The ancient capital city of Beijing, long known for the architectural splendor of its centuries-old palaces and temples, is getting a new look that could have been plucked from science fiction.
A series of landmarks, notable for their futuristic design, will greet visitors to the Olympics. They include an Olympic stadium that looks like a giant bird's nest, a swimming venue literally built of bubbles and a pair of black office towers that lean toward each other at a 10-degree angle.
"This is the hottest place on Earth in terms of architecture," says Rory McGowan, a Beijing-based director of Arup, the British design and engineering firm, which is involved in several signature projects in the city. Architects and designers "are flocking over here in the thousands to look at Beijing."
As China's economy started taking off about 20 years ago, a similar transformation began changing the face of Beijing. Scores of traditional courtyard homes, factories and drab communist-inspired apartment blocks have been razed in recent years to make way for high-rise buildings with names such as Fortune Plaza, Soho and Park Avenue.
Now, with the Olympics coming, the construction has turned into a round-the-clock frenzy as the host city seeks to convey an innovative and forward-looking image. Such projects could change Beijing's image as a stodgy city, particularly compared to cosmopolitan Shanghai, where foreign architects first gravitated a few years ago.
The "Bird's Nest" Olympic stadium was designed by Swiss firm Herzog and de Meuron, known for turning a hulking former power plant in London into the Tate Modern Art Museum. It's a 91,000-seat bowl that will host the opening and closing ceremonies, along with track and field events. The stadium's nickname comes from an exterior of steel "twigs" that form a massive, curving nest.
Motorists regularly disrupt traffic on an adjoining highway as they stop to snap photos.
Across from the Bird's Nest is perhaps Beijing's most whimsical building: the Water Cube, the swimming venue for the Games.
Builders used material similar to plastic wrap to create 4,000 translucent bubbles, which were filled with air and bolted to a metal frame. The material allows sunlight to filter in and the sounds of splashing water to flow out.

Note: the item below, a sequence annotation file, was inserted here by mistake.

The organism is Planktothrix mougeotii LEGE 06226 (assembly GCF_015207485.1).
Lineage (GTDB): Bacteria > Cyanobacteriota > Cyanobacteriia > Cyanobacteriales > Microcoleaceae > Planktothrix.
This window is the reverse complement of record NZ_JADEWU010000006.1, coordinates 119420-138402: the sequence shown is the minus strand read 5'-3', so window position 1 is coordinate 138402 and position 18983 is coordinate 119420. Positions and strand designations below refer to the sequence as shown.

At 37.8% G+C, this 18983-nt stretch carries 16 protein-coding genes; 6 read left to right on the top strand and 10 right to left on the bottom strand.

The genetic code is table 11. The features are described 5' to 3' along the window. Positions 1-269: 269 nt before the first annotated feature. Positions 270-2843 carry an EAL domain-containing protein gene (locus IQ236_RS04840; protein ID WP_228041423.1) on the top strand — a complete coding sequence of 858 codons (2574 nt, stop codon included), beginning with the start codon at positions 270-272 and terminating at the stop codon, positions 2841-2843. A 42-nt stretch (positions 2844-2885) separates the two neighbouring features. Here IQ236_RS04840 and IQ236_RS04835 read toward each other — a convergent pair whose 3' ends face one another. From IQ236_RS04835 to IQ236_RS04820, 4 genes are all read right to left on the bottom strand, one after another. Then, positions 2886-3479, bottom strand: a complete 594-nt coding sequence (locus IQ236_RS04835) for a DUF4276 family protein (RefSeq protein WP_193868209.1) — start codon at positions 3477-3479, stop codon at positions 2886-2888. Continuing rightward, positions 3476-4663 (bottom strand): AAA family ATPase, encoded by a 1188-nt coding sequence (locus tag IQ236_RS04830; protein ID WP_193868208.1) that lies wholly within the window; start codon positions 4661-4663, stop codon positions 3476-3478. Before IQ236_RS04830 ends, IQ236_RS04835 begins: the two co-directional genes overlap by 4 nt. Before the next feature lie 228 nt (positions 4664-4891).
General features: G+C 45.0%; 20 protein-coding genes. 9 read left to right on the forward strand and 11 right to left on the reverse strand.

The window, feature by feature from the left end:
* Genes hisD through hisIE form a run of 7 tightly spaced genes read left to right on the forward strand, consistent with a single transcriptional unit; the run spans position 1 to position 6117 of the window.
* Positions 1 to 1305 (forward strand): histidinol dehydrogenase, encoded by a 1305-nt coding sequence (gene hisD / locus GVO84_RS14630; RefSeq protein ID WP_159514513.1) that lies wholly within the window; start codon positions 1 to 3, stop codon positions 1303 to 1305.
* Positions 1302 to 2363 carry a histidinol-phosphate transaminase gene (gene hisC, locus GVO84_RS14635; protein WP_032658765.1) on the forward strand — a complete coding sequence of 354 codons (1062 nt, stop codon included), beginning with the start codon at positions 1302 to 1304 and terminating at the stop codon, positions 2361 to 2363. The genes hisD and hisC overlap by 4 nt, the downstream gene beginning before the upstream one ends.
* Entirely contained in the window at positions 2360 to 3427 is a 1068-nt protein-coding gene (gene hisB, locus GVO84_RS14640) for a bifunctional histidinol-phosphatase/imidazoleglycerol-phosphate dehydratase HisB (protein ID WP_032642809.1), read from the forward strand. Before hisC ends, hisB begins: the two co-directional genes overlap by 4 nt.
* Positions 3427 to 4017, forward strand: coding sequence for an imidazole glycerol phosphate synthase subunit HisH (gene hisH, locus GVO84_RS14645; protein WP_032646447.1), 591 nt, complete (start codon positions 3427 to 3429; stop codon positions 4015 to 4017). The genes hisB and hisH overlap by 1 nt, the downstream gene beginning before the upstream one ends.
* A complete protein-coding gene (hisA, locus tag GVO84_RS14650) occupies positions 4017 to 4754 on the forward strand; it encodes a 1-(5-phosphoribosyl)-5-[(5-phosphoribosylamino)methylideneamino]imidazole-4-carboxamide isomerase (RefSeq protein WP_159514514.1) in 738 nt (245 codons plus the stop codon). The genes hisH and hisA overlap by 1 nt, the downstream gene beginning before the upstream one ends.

China Central TV's new headquarters was planned by Dutch architect Rem Koolhaas, who designed the Seattle Public Library, the Prada store in New York and the Casa da Musica concert hall in Porto, Portugal.
Its two 37-story towers of black glass on diamond-shaped steel beams bend toward each other and are joined at the top by a sloping horizontal section that ranges from nine to 14 stories. It looks like a pair of bermudas, and Chinese have dubbed it "Big Shorts."
Not everyone likes the city's changing look.
"Most of the venue designers are foreign, and they don't know Chinese culture well enough," says Zhang Song, a professor in the college of architecture and urban planning at Tongji University in Shanghai. "They tended to focus mainly on surrealism, avant-garde style and postmodernism. These things are very good for a short time, but as times passes by, I wonder if they will last as classic design."
Beijing's other new buildings include a gargantuan airport terminal, with slanted skylights atop an arching roof, meant to mimic scales on a dragon's back. In the heart of the city is a glass and titanium dome nicknamed "The Egg," the sprawling national theater entered by walking under a clear-bottomed moat.
The change is dizzying - many of the structures have opened just within the past year - but city planners shrug it off.
"I don't think it's anything to make a fuss about," says Tan Xuxiang, deputy director of the Beijing Municipal Planning Commission. "It's like a growing child. I'm a 12- to 14-year-old kid. If you see me after two years and I haven't grown, then I definitely have some kind of illness, right?"
Some, though, lament the loss of old Beijing. While the imperial Forbidden City and other tourist sites remain, many of the old courtyard homes - nestled amid the city's hutong, or alleyways - have been lost.
The days when hutong dwellers filled the streets in the evenings are giving way to a more modern and anonymous urban lifestyle.
"When people think of Beijing, they should also understand the traditional aspect of Beijing - the Forbidden City, the numerous hutong," says Hu Xinyu, managing director of the Beijing Cultural Heritage Protection Center. "That's the real Beijing."
Source: China Daily